• Search Google Scholar
    • Export Citation
  • 16

    Ruszczak Z, Friess W. Collagen as a carrier for on-site delivery of antibacterial drugs. Adv Drug Deliv Rev 2003;55:16791698.

  • 17

    Friess W. Collagen—biomaterial for drug delivery. Eur J Pharm Biopharm 1998;45:113136.

  • 18

    Hirsbrunner G, Steiner A. Treatment of infectious arthritis of the radiocarpal joint of cattle with gentamicin-impregnated collagen sponges. Vet Rec 1998;142:399402.

    • Crossref
    • Search Google Scholar
    • Export Citation
  • 19

    Stover SM, Pool RR. Effect of intra-articular gentamicin sulfate on normal equine synovial membrane. Am J Vet Res 1985;46:24852491.

  • 20

    Lescun TB, Adams SB & Wu CC, et al. Effects of continuous intra-articular infusion of gentamicin on synovial membrane and articular cartilage in the tarsocrural joint of horses. Am J Vet Res 2002;63:683687.

    • Crossref
    • Search Google Scholar
    • Export Citation
  • 21

    Moore RD, Lietman PS, Smith CR. Clinical response to aminoglycoside therapy: importance of the ratio of peak concentration to minimal inhibitory concentration. J Infect Dis 1987;155:9399.

    • Crossref
    • Search Google Scholar
    • Export Citation
  • 22

    Jackson GG, Lolans VT, Daikos GL. The inductive role of ionic binding in the bactericidal and postexposure effects of aminoglycoside antibiotics with implications for dosing. J Infect Dis 1990;162:408413.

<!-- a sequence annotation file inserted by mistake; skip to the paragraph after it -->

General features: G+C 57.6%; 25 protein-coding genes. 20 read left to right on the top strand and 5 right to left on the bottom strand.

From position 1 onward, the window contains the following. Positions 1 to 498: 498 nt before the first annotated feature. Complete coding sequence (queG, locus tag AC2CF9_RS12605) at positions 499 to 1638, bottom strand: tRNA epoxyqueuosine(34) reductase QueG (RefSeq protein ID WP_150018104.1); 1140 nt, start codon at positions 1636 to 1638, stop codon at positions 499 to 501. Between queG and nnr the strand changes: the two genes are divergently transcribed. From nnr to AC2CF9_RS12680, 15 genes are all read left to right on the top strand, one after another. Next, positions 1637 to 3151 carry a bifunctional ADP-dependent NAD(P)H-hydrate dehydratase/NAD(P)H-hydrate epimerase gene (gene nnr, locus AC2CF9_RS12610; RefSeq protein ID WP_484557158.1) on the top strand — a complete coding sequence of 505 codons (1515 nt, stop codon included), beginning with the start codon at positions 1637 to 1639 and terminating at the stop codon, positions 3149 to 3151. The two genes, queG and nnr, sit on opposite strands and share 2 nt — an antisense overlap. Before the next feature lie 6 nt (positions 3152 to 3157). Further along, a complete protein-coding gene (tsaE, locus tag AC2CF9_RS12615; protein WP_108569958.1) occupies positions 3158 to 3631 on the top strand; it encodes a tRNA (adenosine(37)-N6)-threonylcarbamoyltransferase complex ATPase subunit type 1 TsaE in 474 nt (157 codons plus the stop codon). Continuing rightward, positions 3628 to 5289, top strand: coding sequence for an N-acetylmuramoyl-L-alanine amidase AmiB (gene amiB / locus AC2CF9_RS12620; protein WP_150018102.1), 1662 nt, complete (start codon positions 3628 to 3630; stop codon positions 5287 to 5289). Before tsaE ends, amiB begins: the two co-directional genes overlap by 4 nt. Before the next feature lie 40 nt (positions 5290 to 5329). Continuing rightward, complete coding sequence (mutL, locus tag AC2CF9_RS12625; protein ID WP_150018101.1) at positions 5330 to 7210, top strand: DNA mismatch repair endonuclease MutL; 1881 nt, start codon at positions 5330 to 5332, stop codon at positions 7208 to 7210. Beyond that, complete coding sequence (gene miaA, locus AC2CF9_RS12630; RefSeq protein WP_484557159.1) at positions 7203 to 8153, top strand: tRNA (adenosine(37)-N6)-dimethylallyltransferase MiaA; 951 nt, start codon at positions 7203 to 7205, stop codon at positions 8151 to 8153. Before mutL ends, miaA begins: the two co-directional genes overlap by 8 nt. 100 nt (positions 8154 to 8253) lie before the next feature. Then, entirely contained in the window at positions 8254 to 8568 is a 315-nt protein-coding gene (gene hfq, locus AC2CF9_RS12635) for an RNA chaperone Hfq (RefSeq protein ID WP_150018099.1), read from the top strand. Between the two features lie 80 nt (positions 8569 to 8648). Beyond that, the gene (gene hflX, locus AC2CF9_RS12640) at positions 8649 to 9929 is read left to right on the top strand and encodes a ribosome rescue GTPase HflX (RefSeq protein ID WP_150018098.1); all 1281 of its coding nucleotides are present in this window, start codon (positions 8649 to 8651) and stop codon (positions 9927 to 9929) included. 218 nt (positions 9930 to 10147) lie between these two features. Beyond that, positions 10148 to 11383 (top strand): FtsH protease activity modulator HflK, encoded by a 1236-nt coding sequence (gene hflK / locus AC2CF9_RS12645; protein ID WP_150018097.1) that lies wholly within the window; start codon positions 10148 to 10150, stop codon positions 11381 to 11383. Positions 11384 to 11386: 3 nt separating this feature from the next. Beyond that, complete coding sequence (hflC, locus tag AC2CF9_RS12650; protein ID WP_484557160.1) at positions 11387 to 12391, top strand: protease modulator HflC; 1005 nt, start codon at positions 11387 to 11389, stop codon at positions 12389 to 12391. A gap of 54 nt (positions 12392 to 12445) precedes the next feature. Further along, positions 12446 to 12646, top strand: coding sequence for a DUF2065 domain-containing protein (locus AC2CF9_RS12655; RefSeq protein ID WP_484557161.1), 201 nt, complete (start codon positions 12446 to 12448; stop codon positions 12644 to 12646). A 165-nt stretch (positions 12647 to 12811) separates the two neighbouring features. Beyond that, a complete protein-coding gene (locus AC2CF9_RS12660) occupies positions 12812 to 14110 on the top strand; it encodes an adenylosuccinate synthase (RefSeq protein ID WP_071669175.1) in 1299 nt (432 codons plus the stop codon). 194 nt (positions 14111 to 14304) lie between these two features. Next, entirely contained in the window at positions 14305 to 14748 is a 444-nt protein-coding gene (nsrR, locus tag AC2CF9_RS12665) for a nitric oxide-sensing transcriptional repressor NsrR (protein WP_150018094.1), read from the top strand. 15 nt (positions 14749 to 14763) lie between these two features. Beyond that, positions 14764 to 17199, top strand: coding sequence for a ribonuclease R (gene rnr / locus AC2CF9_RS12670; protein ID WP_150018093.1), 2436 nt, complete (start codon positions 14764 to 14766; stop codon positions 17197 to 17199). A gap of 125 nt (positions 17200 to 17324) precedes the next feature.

• Crossref
    • Search Google Scholar
    • Export Citation
  • 23

    Godber LM, Walker RD & Stein GE, et al. Pharmacokinetics, nephrotoxicosis, and in vitro antibacterial activity associated with single versus multiple (three times) daily gentamicin treatments in horses. Am J Vet Res 1995;56:613618.

    • Search Google Scholar
    • Export Citation
  • 24

    Lloyd KCK, Stover SM & Pascoe JR, et al. Synovial fluid pH, cytologic characteristics, and gentamicin concentration after intraarticular administration of the drug in an experimental model of infectious arthritis in horses. Am J Vet Res 1990;51:13631369.

    • Search Google Scholar
    • Export Citation
  • 25

    Lloyd KC, Stover SM & Pascoe JR, et al. Plasma and synovial fluid concentrations of gentamicin in horses after intra-articular administration of buffered and unbuffered gentamicin. Am J Vet Res 1988;49:644649.

    • Search Google Scholar
    • Export Citation
  • 26

    Sojka JE, Brown SA. Pharmacokinetic adjustment of gentamicin dosing in horses with sepsis. J Am Vet Med Assoc 1986;189:784789.

  • 27

    Doherty TJ, Novotny MJ & Desjardins MR, et al. Gentamicin concentrations in body fluids of adult horses following high-dose administration, in Proceedings. 40th Annu Meet Am Assoc Equine Pract 1994;113114.

    • Search Google Scholar
    • Export Citation
  • 28

    Whitehair KJ, Blevins WE & Fessler JF, et al. Regional perfusion of the equine carpus for antibiotic delivery. Vet Surg 1992;21:279285.

  • 29